The main difference seems to be that the original Subutex contains povidone k30, while the generics contains crospovidone as well as povidone.
    For those that shoot their subutex, it is important to note what Wiki has to say about crospovidone.
    It is used as a binder in many pharmaceutical tablets[3]; it simply passes through the body when taken orally. However, autopsies have found that crospovidone does contribute to pulmonary vascular injury in substance abusers who have injected pharmaceutical tablets intended for oral consumption.[4

    This should be a point of concern for those that shoot subutex, and have switched to the generics. Crospovidone IS WATER SOLUBLE (which means that no amount of filtering will filter it out of your shot), and Crospovidone is an ingredient in the generics, but not the name brand formulation of subutex.

    So with this in mind, if you shoot your subutex, I would strongly urge you to consider spending the extra money and sticking with the name brands, as they do not contain the crospovidone. I know that I will be sticking with the name brands. While they are more expensive, it would be pretty foolish to switch to a med which you KNOW contains a water soluble substance which has been shown to contribute to pulmonary injury. Just some food for though-DG
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    #24
    ^Thanks for that info, DG. I know that povidone K30 is pretty similar to crospovidone... Do you know if there is similar information available on the use of povidone K30 IV, related to vascular injury? (it is also water-soluble, so I would assume that it would also cause the issue due to the extreme similarity of the two chemicals...)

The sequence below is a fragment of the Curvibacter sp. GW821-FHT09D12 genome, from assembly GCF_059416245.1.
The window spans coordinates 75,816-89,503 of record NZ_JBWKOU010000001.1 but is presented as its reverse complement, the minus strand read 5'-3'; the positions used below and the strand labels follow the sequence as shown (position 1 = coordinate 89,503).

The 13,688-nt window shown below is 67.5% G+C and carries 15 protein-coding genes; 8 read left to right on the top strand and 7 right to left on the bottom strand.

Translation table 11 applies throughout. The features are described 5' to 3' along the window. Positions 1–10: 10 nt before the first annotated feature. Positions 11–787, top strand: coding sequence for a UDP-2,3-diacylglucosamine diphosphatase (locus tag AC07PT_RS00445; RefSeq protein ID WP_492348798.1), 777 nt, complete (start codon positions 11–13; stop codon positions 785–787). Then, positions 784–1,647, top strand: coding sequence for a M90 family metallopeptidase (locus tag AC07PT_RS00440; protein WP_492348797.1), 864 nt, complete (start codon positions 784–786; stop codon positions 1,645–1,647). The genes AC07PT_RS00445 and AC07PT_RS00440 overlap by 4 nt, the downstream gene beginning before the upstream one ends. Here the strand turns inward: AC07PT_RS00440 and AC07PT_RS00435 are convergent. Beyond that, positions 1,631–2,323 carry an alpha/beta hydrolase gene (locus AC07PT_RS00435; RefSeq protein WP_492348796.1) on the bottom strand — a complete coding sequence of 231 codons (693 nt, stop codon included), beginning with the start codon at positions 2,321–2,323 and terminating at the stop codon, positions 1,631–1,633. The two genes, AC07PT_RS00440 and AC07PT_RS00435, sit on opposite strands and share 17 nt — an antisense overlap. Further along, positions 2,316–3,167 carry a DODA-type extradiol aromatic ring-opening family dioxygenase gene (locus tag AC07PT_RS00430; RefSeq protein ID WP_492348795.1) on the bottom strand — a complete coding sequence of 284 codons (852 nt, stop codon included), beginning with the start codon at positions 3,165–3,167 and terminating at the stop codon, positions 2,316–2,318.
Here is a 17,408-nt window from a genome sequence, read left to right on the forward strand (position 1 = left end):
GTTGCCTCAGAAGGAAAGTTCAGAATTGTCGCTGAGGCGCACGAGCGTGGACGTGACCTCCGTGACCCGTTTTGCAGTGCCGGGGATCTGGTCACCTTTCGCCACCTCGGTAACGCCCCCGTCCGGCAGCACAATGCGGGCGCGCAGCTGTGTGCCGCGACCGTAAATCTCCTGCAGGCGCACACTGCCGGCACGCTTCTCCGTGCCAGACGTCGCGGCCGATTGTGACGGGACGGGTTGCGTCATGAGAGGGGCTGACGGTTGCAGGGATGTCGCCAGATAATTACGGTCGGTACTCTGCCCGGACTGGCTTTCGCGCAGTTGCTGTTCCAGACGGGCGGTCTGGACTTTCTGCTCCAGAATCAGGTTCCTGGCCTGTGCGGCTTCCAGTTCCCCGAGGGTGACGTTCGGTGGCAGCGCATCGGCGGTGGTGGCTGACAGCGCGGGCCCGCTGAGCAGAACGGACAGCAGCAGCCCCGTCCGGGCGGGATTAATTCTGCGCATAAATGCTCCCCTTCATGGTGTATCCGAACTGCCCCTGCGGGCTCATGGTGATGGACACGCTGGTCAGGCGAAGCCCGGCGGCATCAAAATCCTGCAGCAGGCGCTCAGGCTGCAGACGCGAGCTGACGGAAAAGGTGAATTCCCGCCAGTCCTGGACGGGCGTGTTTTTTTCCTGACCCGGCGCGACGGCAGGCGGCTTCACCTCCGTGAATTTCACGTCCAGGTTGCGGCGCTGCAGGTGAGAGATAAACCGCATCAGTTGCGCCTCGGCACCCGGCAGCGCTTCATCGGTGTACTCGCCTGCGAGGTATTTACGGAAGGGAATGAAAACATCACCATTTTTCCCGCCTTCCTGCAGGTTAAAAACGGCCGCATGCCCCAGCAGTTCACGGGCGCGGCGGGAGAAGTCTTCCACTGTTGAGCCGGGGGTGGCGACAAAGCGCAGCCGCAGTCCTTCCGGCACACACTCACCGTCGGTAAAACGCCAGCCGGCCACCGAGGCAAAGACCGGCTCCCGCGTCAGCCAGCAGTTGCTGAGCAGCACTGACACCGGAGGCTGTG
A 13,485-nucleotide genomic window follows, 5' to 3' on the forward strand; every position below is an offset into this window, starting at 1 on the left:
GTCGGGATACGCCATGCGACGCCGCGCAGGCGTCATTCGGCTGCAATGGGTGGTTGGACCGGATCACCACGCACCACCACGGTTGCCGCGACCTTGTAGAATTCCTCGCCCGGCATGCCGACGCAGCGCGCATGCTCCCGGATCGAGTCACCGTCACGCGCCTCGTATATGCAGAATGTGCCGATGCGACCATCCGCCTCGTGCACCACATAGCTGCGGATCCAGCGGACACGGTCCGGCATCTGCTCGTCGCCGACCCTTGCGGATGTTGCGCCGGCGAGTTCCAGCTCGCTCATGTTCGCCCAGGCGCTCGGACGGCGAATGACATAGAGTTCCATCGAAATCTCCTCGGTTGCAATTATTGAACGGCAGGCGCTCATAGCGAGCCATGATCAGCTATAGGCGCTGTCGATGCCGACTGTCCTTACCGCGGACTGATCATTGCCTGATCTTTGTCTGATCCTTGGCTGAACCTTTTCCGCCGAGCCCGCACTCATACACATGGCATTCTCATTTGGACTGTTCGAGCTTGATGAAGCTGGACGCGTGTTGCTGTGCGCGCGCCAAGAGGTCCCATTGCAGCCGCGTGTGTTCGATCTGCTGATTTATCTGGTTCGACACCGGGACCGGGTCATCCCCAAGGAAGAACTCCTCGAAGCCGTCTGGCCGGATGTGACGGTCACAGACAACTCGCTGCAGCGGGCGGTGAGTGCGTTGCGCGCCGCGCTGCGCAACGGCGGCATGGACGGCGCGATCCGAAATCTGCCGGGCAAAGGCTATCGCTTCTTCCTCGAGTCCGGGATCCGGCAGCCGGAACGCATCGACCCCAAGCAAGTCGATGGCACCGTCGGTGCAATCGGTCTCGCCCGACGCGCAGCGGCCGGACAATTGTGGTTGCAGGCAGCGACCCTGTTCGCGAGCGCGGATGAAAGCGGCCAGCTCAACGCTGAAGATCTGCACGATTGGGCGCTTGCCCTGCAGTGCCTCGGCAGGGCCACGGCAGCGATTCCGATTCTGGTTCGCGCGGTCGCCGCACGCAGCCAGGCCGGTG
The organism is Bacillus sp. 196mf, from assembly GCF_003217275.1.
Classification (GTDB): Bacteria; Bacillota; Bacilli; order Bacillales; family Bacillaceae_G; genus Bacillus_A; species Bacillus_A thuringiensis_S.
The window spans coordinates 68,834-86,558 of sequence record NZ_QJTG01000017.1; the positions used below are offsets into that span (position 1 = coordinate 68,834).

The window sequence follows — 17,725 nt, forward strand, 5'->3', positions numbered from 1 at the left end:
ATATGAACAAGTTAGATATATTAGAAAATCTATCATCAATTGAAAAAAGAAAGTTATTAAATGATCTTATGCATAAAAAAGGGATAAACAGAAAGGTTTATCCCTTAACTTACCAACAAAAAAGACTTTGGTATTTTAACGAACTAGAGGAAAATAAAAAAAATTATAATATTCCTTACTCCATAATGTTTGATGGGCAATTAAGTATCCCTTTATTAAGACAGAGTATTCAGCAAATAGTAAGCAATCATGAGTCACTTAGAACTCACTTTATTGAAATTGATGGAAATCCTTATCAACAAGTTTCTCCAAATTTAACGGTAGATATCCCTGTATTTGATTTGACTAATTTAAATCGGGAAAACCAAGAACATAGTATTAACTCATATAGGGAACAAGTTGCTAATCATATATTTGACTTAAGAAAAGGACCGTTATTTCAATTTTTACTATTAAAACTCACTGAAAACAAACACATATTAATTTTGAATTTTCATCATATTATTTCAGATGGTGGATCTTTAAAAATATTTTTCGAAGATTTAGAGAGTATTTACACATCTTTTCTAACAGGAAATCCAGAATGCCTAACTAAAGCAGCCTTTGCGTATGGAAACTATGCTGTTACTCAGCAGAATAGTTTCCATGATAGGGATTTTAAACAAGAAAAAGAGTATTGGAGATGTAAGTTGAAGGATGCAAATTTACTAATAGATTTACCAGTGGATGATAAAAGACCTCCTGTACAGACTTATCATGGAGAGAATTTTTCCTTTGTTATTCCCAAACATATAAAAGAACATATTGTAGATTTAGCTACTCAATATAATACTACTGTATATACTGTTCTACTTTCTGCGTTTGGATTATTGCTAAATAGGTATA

Last edited by Pegasus; 29-03-2010 at 19:49.
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    #25
    Quote Originally Posted by BollWeevil View Post
    ^Thanks for that info, DG. I know that povidone K30 is pretty similar to crospovidone... Do you know if there is similar information available on the use of povidone K30 IV, related to vascular injury? (it is also water-soluble, so I would assume that it would also cause the issue due to the extreme similarity of the two chemicals...)
    Hey BollWeevil,
    I wondered the same thing about whether povidone k30 would share the same vascular issues as crospovidone since they are clearly closely related.

    Oddly enough though it seems that povidone k30 is actually used as a dissolving agent for injectables-meaning that it is actually added to solutions which are intended to be injected. I would assume that if there were known vascular issues with this product, it would not be added to injectable solutions.

    So this would seem to indicate that there is something about crospovidone which makes it liable to cause vascular injury, and that povidone k30 apparently lacks this property. Perhaps some of the folks over in ADD could explain why crospovidone would have these negative properties while the related povidone k30 does not. As Im sure you know, even minor chemical changes can often lead to drastic differences in terms of toxicity.


    I suppose that it is also possible that their really isn't much evidence supporting the fact that crospovidone causes this type of injury. While Wiki does make mention of it, they don't elaborate on what kind of study resulted in this finding.

    Anyway, thats all I can gather right now. However, until I hear otherwise, I have to maintain that it would be pretty dumb to inject the generic subutex in light of the pulmonary/vascular issues which have been mentioned. -DG